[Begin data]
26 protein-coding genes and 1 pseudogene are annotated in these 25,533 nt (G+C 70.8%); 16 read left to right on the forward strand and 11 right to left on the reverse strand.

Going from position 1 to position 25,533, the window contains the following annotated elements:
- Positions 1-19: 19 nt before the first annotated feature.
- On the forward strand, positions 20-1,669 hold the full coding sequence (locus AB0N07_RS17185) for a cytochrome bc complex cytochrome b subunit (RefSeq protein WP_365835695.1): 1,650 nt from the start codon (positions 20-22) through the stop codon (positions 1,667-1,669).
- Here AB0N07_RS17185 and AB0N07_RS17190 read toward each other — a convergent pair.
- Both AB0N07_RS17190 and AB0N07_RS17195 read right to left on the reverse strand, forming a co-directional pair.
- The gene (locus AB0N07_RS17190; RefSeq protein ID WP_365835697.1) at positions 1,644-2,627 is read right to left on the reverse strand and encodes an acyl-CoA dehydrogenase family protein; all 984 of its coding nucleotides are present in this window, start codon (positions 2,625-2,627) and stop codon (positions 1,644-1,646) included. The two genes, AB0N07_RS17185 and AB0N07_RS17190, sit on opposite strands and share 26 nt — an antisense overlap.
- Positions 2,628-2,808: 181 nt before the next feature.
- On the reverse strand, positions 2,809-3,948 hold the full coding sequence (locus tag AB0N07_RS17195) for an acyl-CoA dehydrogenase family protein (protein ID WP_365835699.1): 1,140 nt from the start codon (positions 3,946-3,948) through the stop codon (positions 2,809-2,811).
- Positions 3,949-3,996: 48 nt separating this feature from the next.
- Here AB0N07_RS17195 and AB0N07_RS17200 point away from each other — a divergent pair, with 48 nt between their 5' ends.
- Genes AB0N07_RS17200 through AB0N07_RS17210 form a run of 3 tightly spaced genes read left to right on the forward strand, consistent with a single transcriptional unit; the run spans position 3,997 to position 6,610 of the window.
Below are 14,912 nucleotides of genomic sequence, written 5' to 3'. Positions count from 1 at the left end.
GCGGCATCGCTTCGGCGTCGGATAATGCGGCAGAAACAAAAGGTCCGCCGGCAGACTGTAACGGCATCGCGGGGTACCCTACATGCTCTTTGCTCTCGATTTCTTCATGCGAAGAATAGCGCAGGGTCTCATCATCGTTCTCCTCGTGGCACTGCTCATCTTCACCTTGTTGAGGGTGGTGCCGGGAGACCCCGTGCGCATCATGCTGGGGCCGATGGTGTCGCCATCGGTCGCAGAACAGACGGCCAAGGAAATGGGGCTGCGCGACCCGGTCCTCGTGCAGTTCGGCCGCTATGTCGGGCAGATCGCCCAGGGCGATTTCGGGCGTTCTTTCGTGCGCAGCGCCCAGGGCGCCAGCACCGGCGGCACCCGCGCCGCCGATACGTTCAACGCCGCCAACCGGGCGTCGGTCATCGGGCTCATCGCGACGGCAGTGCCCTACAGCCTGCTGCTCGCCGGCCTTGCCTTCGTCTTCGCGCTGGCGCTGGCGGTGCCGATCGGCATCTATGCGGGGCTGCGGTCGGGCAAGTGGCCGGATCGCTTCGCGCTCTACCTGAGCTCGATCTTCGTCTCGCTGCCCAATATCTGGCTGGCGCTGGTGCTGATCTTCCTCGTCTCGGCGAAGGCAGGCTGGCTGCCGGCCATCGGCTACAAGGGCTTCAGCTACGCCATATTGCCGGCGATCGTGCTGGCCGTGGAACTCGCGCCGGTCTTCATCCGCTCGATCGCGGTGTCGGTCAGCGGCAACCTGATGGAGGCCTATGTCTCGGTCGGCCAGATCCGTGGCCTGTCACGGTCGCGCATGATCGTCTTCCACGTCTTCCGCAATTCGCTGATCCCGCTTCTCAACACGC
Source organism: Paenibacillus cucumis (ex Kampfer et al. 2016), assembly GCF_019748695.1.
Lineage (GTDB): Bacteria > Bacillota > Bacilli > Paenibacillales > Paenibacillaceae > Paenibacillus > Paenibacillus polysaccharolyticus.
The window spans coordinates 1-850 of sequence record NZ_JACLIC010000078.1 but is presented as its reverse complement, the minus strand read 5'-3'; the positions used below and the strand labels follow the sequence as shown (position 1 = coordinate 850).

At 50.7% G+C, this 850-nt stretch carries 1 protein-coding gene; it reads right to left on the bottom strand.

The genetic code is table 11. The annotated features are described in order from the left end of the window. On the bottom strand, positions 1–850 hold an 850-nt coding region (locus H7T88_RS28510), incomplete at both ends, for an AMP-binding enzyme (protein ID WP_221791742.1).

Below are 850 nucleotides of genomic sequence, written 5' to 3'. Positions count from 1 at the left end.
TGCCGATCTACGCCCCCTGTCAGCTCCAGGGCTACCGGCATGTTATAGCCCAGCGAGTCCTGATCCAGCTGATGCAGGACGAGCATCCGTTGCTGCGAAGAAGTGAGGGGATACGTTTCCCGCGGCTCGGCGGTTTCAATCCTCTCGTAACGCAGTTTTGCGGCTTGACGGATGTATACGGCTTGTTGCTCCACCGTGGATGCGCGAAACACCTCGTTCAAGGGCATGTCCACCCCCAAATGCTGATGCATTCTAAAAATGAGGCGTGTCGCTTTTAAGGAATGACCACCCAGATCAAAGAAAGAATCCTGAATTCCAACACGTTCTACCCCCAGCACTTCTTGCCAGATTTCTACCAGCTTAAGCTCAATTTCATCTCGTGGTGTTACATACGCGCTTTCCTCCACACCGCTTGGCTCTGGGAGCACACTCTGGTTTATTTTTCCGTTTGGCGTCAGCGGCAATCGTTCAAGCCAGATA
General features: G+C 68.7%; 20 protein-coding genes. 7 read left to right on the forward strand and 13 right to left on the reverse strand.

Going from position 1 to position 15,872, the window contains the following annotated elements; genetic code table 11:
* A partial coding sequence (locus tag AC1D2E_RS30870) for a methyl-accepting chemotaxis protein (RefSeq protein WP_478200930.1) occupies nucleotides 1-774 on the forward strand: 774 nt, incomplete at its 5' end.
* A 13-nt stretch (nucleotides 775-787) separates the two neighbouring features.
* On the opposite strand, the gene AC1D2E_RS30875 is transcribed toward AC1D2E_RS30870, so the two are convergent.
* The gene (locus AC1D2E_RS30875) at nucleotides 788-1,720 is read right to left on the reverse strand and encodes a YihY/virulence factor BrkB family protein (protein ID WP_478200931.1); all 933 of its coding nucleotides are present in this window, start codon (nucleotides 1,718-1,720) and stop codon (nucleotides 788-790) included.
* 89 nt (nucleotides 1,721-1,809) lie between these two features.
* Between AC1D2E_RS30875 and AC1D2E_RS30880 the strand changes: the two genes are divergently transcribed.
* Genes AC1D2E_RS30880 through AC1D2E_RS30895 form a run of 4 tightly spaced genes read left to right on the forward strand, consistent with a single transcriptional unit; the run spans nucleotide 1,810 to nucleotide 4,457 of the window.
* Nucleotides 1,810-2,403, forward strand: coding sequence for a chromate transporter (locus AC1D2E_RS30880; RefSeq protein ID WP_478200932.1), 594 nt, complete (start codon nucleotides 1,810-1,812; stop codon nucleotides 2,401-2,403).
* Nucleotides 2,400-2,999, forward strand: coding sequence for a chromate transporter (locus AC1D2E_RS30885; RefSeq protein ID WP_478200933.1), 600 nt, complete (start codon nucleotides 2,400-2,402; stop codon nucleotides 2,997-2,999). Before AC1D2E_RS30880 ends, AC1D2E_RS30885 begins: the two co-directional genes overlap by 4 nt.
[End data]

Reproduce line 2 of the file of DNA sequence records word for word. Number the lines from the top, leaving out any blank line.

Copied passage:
Going from position 1 to position 25,533, the window contains the following annotated elements: